I am reading the book Fourier Analysis by Javier Duandikoetxea and I am stuck in the proof of a lemma that it is the key part to prove the Marcinkiewicz multiplier theorem. In particular I am stuck in showing the following inequality:

$$\left(\int_{\mathbb{R}}\left|\int_\mathbb{R}{\mathcal{F}^{-1}}(\chi_{(t,\infty)}\hat{f})(\xi)m'(t)dt\right|^pd\xi\right)^{1/p}\leq C_p\|m'\|_{L^1}\|f\|_{L^p}$$ where $\mathcal{F}^{−1}$ means the inverse fourier transform, $f,m$ are two arbitrary functions in the Scwartz class and $C_p>0$ is a constant depending on $p$. I'm very confused, since the book claim it as obvious, but none of the usual tools for inequalities works here (Hölder, Minkowski, Cauchy-Schwarz, Plancherel, Parseval,...) so maybe there is some trick that solve this problem easily, but I can't see it.

Any help will be thanked.


1 Answer 1


It seems that the tool being used is the Minkowski integral inequality , with Proposition 3.6 of Duoandikoetxea.

Minkowski Integral inequality (Duoandikoetxea, Fourier Analysis,xviii (Preliminaries)) : Let $(X,\mu)$ and $(Y,\nu)$ be $\sigma$-finite measure spaces. For all appropriate $f(x,y) : X \times Y \to \mathbb R$ (that is ,for which the RHS of the inequality exists),$$ \left(\int_X \left|\int_{Y} f(x,y)d\nu(y)\right|^p d \mu(x)\right)^{\frac 1p} \leq \int_Y \left(\int_{X}|f(x,y)|^pd \mu(x)\right)^{\frac 1p} d \nu(y) $$ we write this as $$ \int_X \left|\int_{Y} f(x,y)d\nu(y)\right|^p d \mu(x) \leq \left(\int_Y \left(\int_{X}|f(x,y)|^pd \mu(x)\right)^{\frac 1p} d \nu(y)\right)^{p} $$ This can be thought of as an integral analogue of the triangle inequality for $L^p$ functions.

At this point, we cannot quite apply this exactly to our situation, because the measure given by $m'(t)dt$ is a signed measure (where some sets may have a negative measure) rather than a conventional measure. However, note that one of the assumptions on $m$ usually imposed is that it is of bounded variation (it's a consequence of the fact that $\|m'\|_{L^1}$ exists).

In that case, we have the functions $h_1(t)= m'(t)1_{m'(t) \geq 0}$ and $h_2(t) = m'(t)1_{m'(t) \leq 0}$. Call the measures $dm_1(t) = h_1(t)dt$ and $dm_2(t)= -h_2(t)dt$. It is clear that $\int_A m'(t)dt = m_1(A)-m_2(A)$ and $\int_A |m'(t)|dt = m_1(A) + m_2(A)$ for any measurable set $A$. This is a Jordan decomposition of $m'(t)dt$ that we've performed : getting two measures on which we'll execute the Minkowski integral inequality.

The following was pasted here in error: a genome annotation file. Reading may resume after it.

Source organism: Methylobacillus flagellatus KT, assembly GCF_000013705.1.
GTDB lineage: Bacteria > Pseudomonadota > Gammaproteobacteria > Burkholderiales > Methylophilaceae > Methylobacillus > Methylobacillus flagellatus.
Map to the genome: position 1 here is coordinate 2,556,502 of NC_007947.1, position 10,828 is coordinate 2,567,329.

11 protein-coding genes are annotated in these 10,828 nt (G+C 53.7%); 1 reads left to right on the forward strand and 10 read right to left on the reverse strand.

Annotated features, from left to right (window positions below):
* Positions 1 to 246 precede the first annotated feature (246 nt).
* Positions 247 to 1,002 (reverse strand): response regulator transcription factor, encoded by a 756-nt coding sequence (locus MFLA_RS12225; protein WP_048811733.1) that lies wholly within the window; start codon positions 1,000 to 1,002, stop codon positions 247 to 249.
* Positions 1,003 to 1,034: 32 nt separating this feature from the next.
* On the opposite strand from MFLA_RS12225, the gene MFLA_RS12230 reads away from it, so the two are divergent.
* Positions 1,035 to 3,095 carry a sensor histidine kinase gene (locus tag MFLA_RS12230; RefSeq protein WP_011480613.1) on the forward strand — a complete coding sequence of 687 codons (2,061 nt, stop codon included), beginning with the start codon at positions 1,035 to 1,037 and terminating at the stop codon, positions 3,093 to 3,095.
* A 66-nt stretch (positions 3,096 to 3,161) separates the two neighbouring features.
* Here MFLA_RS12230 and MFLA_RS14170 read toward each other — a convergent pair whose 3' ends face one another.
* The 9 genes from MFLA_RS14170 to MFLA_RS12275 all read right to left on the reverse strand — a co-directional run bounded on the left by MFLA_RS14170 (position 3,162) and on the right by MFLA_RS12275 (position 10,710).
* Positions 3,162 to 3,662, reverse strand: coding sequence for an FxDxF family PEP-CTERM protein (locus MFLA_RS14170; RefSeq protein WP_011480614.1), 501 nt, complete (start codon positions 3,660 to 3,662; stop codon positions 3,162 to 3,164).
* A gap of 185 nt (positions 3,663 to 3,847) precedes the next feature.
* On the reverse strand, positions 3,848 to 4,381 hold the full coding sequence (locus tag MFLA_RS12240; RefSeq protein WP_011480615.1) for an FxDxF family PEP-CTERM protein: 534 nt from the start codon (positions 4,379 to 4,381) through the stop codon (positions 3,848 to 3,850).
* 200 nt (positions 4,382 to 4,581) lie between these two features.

The way to start is to somehow relate the LHS with $d \nu(y) = m'(t)dt$ and separately with $dm_1$ and $dm_2$. For this, note that $$ \int_{A} m'(t)dt = m_1(A)-m_2(A) \implies \left|\int_{A} m'(t)dt\right| \leq |m_1(A)| + |m_2(A)| $$ and therefore $$ \left|\int_{A} m'(t)dt\right|^p \leq \left(|m_1(A)| + |m_2(A)|\right)^p \leq 2^p (|m_1(A)|^p + |m_2(A)|^p) $$

for any measurable set $A$. The last inequality follows from two inequalities $$ x +y \leq 2\max(x,y) \quad ; \quad \max(x^p,y^p) \leq (x^p+y^p) $$ for all $x,y$ positive. Once we see this, we can split any $L^p$-integrable function into a positive-negative part , approximate each part by indicators, and obtain for any $m_1(t)dt$ $L^p$-integrable $g$ that $$ \left|\int_{\mathbb R} g(t)m'(t)dt\right|^p \leq 2^p \left(\left|\int_{\Bbb R} g(t)dm_1(t)\right|^p + \left|\int_{\Bbb R} g(t)dm_2(t)\right|^p\right) $$

We get by using $g(t) = \mathcal F^{-1}(\chi_{(t,\infty)}\hat{f})(\xi)$ for any fixed $\xi$ that $$ \left|\int_{\mathbb R} \mathcal F^{-1}(\chi_{(t,\infty)}\hat{f})(\xi)m'(t)dt\right|^p \leq 2^p \left(\left|\int_{\Bbb R} \mathcal F^{-1}(\chi_{(t,\infty)}\hat{f})(\xi)dm_1(t)\right|^p + \left|\int_{\Bbb R} \mathcal F^{-1}(\chi_{(t,\infty)}\hat{f})(\xi)dm_2(t)\right|^p\right) $$ Integrating w.r.t $d\xi$, we have $$ \int_{\mathbb R} \left|\int_{\mathbb R} \mathcal F^{-1}(\chi_{(t,\infty)}\hat{f})(\xi)m'(t)dt\right|^pd \xi\\ \leq 2^p\left(\int_{\mathbb R}\left|\int_{\Bbb R} \mathcal F^{-1}(\chi_{(t,\infty)}\hat{f})(\xi)dm_1(t)\right|^p d \xi + \int_{\mathbb R}\left|\int_{\Bbb R} \mathcal F^{-1}(\chi_{(t,\infty)}\hat{f})(\xi)dm_2(t)\right|^p d \xi\right) \tag{1} $$